Roughly seven months ago, Nvidia launched the Tesla V100, a $10,000 Volta GV100 GPU for the supercomputing and HPC markets. This massive card was intended for specialized markets thanks to its enormous die size (815 mm sq) and massive transistor count (21.1B). In return, it offered specialized tensor cores, 16GB of HBM2, and theoretical performance in certain workloads far above anything Nvidia had shipped before.
Today, at the Conference on Neural Information Processing Systems (NIPS), Jen-Hsun surprise-launched the same GV100 architecture in a traditional GPU form factor. Just as the GTX 1080 Ti is a trimmed-down version of the Nvidia Titan Xp, this new Titan V slims down in some spots compared with the full-fat Tesla V100. Memory clocks are very slightly lower (1.7Gbps transfer rate, down from 1.75Gbps), and the GPU has three memory paths at 3,072 bits, rather than the 4,096-bit interface the Tesla V100 offers. It also offers just 12GB of HBM2, rather than the 16GB on the Tesla V100.
Nvidia is trumpeting the Titan V as offering 110 TFLOPS of horsepower, “9x that of its predecessor.” We don’t doubt that’s literally true, but it’s not a comparison to the single-precision or double-precision math we’ve typically referenced when discussing GPU FLOPS performance. It’s a reference to Volta’s performance improvement in deep learning tasks over Pascal, and it’ s derived by comparing Volta’s tensor performance (with its specialized tensor cores) against Pascal’s 32-bit single-precision throughput. That doesn’t mean the comparison is invalid, since Volta has specialized tensor cores for training neural networks, and Pascal doesn’t, but it’s a little like comparing AES encryption performance on a CPU with specialized hardware for that workload with another CPU that lacks it. Is the comparison fair? Absolutely. But it’s fair only for the specific metric being measured, as opposed to being a generalizable test case for the rate of improvement one CPU offers over the other.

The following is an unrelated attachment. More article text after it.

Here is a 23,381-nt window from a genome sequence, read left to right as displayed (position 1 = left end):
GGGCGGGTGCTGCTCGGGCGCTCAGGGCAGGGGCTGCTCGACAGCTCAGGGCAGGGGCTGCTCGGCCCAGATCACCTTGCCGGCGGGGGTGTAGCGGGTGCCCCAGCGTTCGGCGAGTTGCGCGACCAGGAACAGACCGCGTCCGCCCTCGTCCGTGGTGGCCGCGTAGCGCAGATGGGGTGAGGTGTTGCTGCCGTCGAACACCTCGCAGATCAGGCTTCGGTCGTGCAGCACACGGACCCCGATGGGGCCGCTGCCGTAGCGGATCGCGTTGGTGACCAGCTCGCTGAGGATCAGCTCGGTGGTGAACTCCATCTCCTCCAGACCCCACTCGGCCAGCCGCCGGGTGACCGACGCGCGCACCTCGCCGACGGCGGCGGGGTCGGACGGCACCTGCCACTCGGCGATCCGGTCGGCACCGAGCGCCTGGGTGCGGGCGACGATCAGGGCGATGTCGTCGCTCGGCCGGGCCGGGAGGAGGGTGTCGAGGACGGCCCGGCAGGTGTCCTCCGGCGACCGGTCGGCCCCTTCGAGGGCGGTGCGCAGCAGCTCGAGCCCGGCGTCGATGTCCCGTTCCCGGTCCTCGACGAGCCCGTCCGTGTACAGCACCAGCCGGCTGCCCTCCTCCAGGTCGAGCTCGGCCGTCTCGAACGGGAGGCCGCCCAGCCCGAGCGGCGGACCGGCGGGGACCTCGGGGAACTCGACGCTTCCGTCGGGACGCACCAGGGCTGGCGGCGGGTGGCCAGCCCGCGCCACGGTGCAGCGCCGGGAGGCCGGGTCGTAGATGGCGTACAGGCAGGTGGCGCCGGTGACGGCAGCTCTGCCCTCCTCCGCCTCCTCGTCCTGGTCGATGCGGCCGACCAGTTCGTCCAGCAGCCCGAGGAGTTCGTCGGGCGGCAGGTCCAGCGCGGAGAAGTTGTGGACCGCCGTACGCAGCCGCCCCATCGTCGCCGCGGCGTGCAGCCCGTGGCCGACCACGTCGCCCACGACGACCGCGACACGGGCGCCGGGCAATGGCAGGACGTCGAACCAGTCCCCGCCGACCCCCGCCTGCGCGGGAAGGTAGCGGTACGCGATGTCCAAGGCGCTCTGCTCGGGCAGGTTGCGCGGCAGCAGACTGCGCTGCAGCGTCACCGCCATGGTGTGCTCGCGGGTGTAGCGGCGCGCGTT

Nvidia’s stated goal with the Titan V is to offer researchers who don’t have access to supercomputers or big iron HPC installations the same access to cutting-edge hardware performance that their compatriots enjoy. While the GPU is priced at an eye-popping $3,000 (relative to the regular PC market), that’s not very much compared with the typical cost of an HPC server.[embedded content]
“Our vision for Volta was to push the outer limits of high performance computing and AI. We broke new ground with its new processor architecture, instructions, numerical formats, memory architecture and processor links,” said Nvidia CEO Jen-Hsun Huang. “With TITAN V, we are putting Volta into the hands of researchers and scientists all over the world. I can’t wait to see their breakthrough discoveries.”
You can buy a Titan V at the Nvidia store right now, but we can’t honestly say we’d recommend one for anyone not working in these fields. Despite the “Titan” brand having originally debuted as a high-end consumer card with some specialized scientific compute capabilities, this GPU family has been moving back towards its scientific computing research roots for a number of years. While Nvidia will obviously support the GPU with a unified driver model, I wouldn’t hold my breath waiting for fine-tuned gaming support from a GPU family that so few customers will ever have access to.